Cooler and wet conditions in the Western Corn Belt have delayed harvest and slowed grain drying, leading to increased ear rot diseases and grain molds. Some producers and consultants also are observing rotted cobs, which can be related to several ear rot diseases.
What you should know:
- Scout for ear molds beginning at late-dent stage by pulling husks back and examining each ear for rot or mold.
- To identify a disease, consider conditions in which the crop was planted, field history, husk type and environmental conditions at tasseling, silking and pollination.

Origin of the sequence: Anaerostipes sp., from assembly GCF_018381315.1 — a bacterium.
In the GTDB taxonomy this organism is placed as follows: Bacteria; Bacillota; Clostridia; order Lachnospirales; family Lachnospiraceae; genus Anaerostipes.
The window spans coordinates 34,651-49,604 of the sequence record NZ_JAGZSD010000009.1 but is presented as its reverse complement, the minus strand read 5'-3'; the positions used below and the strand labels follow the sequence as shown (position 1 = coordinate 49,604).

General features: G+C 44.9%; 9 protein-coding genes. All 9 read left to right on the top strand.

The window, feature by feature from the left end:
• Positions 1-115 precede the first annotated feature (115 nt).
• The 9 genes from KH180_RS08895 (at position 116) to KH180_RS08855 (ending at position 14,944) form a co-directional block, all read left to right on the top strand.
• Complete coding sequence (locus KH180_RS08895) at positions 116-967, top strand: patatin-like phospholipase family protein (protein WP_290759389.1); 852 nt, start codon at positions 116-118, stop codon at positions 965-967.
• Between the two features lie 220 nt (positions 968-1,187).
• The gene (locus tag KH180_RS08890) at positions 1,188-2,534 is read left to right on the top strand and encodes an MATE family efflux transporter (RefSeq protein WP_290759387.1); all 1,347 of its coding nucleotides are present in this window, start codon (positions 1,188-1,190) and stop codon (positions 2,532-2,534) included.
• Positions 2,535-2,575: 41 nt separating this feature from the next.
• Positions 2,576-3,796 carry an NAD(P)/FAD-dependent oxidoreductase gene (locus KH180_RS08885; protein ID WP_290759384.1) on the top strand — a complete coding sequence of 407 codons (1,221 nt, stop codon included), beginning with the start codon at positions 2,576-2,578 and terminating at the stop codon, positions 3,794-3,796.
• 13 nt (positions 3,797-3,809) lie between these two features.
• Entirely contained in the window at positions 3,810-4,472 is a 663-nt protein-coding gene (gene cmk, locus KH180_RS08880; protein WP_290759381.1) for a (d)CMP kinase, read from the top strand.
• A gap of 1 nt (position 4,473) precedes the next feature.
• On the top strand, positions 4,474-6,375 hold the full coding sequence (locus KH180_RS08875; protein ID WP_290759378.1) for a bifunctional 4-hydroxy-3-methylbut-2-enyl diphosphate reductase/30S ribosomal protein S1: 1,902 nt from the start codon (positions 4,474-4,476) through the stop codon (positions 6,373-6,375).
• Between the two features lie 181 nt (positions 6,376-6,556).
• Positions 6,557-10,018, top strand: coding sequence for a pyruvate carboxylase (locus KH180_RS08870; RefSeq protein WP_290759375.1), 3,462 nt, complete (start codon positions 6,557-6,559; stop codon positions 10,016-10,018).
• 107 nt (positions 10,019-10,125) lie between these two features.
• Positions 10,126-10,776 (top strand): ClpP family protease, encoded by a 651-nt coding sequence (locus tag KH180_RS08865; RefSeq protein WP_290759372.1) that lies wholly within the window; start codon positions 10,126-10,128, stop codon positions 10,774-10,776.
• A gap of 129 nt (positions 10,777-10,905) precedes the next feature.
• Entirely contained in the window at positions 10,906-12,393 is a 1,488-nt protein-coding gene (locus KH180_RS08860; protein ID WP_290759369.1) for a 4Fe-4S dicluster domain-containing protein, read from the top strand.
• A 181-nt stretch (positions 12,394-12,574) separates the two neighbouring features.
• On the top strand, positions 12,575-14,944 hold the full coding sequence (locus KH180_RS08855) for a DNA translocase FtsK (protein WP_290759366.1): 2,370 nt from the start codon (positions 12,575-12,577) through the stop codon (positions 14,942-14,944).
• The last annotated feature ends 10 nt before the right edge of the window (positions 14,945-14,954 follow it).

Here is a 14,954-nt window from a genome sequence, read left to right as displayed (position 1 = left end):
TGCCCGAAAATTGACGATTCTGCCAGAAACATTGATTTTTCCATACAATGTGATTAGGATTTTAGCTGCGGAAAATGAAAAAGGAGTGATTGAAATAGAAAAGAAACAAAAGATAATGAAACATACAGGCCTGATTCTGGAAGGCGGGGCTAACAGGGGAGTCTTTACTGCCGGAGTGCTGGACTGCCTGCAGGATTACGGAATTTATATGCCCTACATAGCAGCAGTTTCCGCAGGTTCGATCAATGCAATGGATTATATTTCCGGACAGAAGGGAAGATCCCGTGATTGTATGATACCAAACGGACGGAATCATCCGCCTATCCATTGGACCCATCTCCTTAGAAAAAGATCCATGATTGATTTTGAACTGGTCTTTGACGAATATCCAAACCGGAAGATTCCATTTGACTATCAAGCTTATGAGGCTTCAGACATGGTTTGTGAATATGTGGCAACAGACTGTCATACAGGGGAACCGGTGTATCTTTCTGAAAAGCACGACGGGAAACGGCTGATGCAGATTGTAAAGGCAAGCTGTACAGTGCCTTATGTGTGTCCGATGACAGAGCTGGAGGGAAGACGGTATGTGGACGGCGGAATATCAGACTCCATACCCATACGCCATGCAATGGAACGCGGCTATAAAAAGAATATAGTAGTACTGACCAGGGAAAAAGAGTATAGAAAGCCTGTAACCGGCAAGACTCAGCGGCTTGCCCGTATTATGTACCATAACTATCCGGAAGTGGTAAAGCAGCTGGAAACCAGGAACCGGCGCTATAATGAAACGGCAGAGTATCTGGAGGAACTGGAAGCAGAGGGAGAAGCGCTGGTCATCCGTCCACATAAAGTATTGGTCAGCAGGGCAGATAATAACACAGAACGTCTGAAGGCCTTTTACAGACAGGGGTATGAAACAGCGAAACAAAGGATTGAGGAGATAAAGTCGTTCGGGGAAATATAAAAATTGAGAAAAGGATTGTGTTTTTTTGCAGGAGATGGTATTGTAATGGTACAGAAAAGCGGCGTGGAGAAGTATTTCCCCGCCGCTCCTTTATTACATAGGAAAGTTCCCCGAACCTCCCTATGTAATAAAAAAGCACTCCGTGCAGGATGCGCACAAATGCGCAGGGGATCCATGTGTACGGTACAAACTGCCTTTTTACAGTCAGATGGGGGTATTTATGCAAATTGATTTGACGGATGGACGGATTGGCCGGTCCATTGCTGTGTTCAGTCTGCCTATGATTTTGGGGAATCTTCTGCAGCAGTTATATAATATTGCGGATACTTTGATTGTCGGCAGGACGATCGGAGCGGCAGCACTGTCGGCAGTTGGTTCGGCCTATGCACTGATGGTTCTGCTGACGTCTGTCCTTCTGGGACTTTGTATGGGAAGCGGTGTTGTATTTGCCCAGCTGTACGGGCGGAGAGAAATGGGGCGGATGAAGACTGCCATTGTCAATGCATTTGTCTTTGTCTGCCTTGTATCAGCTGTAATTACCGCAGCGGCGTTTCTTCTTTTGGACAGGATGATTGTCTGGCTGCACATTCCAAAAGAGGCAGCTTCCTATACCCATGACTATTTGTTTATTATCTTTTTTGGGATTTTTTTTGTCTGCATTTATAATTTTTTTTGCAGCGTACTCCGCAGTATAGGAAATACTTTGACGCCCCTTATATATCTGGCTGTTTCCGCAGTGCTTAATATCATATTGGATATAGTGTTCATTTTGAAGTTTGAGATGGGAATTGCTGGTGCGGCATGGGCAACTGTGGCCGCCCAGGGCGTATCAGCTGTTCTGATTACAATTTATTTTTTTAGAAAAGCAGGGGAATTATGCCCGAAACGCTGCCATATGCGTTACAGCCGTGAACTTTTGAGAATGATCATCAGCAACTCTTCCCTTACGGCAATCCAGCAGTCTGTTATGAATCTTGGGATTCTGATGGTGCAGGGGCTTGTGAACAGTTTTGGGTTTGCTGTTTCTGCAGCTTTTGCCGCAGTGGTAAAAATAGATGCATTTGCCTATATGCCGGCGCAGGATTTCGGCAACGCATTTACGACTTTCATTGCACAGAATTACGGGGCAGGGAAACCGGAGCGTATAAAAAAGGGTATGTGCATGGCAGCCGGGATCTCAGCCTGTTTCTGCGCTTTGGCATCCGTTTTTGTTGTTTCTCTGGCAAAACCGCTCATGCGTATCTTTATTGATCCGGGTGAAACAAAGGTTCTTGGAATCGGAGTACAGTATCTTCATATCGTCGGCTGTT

- If you can’t identify the ear mold, send the entire ear to your Hoegemeyer agronomist or university agriculture extension for evaluation.
-Eric Solberg, Eastern Product Agronomist